Goal 1- Philosophy

Goal 1: Educators articulate, maintain, and develop a philosophy of education that is demonstrated in their practice.

My philosophy of online teaching is based on several learning theories, personal and professional experiences, and my willingness to continue my education.

I have been an elementary teacher for 3 years, and have learned that my teaching styles derive from the behaviorist, cognitivist, and constructivist learning theories. The behaviorist learning theory “focuses on that which is observable, how people behave and especially how to change or elicit particular behaviors,” (Moore, et.al, page 31). If I want to enhance my students’ learning experiences in online education, I believe I have to effectively maintain my students’ interest, motivation and collaboration between myself and with their peers. I believe students learn in an organized, controllable, and a safe learning environment. Based on my experiences with online classes, things need to be routine. For instance, assignments or lessons should all be approached in a similar way.

Another learning theory that I base my philosophy of online teaching is the cognitivist learning theory. This theory focuses on the instructor and the instructional design, how knowledge is to be transmitted to the learner, either by the instructor or by the instructional software,” (Moore, et.al, page 58).

“Online learning strategies must present the materials and use strategies to enable students to process the materials efficiently,” (Ally, 2004). For instance, scaffolding the content. I believe that an effective online teacher scaffolds the learning material. “Information should be organized or chunked in pieces of appropriate size to facilitate processing,” (Ally, 2004).

I’ve taken many online classes to know that a good instructor breaks up the content into small digestible bits, keeps instruction, lectures or videos to a minimum, manages transitions, assesses students knowledge prior to and after the lesson, allows group collaboration, and has students practice and demonstrate their knowledge in different ways.

According to “Theory and Practice of Online Learning,” to promote higher-order thinking on the Web, “online learning must create challenging activities that enable learners to link new information to old, acquire meaningful knowledge, and use their metacognitive abilities; hence, it is the instructional strategy and not the technology that influences the quality of learning.”

The last learning theory I base my philosophy of online teaching, is the constructivist learning theory. “The constructivist learning theory suggests that people construct their own understanding and knowledge of the world through experiencing the world, and reflecting on those experiences,” (Moore, et.al, page 60). I think one of the most important things we can do as online instructors, is outline our expectations thoroughly. “By articulating expectations and the role of the student in the course, we give the student the responsibility,” (Morrison, 2012). I believe an effective constructivist online educator gives their students’ options and flexibility to explore, be creative, and use their imagination on the Web. I want my students to be familiar with online environments by maintaining their online presence with peers and myself.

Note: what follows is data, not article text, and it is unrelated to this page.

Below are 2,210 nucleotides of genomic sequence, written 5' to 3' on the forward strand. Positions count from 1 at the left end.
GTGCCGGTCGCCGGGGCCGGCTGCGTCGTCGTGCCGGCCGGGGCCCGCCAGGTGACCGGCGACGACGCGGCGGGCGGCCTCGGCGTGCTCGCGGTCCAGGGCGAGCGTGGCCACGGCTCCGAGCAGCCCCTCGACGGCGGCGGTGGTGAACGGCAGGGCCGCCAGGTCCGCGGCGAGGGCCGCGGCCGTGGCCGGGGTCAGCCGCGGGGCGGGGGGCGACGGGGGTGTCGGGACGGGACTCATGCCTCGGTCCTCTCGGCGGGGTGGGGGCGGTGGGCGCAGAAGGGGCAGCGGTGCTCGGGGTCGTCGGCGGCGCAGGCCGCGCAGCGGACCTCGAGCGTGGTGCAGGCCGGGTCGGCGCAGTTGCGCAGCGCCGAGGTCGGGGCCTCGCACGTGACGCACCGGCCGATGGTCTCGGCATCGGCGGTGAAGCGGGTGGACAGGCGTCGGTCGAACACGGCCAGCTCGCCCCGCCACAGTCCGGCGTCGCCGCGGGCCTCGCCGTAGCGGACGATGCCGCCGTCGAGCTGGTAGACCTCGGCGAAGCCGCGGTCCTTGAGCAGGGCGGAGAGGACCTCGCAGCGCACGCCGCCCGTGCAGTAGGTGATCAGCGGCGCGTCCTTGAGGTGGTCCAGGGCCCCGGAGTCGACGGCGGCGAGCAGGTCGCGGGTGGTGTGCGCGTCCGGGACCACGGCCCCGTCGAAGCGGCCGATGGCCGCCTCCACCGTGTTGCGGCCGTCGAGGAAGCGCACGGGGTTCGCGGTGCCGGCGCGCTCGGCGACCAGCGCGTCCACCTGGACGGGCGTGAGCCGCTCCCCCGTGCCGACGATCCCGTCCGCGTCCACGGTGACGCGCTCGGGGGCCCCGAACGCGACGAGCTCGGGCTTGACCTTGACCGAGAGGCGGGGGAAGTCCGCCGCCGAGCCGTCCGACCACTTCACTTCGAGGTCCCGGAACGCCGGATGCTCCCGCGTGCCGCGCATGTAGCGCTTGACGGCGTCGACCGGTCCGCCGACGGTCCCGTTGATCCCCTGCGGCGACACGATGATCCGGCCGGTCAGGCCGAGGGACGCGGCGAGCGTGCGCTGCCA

According to Ally, “learning strategies should be selected to motivate learners, facilitate deep processing, build the whole person, cater for individual differences, promote meaningful learning, encourage interaction, provide feedback, facilitate contextual learning, and provide support during the learning process.”

I believe an effective teacher (whether it’s online or face-to-face), recognizes when students are engaged or unengaged, when to transition between activities, organizes whole group or independent work time, has clear expectations for assignments, and collaboration between peers and the instructor, allow times for reflection and provides instant feedback.

I would use the three learning theories to teach content in different ways. For instance, “I would use the behaviorists’ strategies to teach the “what,” or facts, the cognitive strategies to teach the “how” or the processes and principles, and lastly the constructivist strategies to teach the “why,” or the higher level thinking that supports personal value,” (Ally, 2004).

Continuing my education is very important to me. With all of the technological advances, it is important that I stay up to date. I believe we need to stay current in research and continue learning new ways of how we can effectively teach our students, in and outside of the school environment.

I’ve taken online classes where I have had effective online instructors, who have demonstrated all of these exemplary attributes. My goal is to use the experiences I have gained in the classroom, what I have learned throughout the classes I have taken throughout my graduate career, and continuing my education, to effectively teach online education.


Ally, M. (2004). Theory and Practice of Online Learning. Retrieved December 06, 2016, from http://cde.athabascau.ca/online_book/ch1.html

Moore, M. G., & Kearsley, G. (2012). Distance education: A systems view of online learning. Belmont, CA: Wadsworth Cengage Learning.

Morrison, D. (2012, September 28). Five-step Strategy for Student Success with Online Learning. Retrieved December 06, 2016, from https://onlinelearninginsights.wordpress.com/2012/09/28/five-step-strategy-for-student-success-with-online-learning/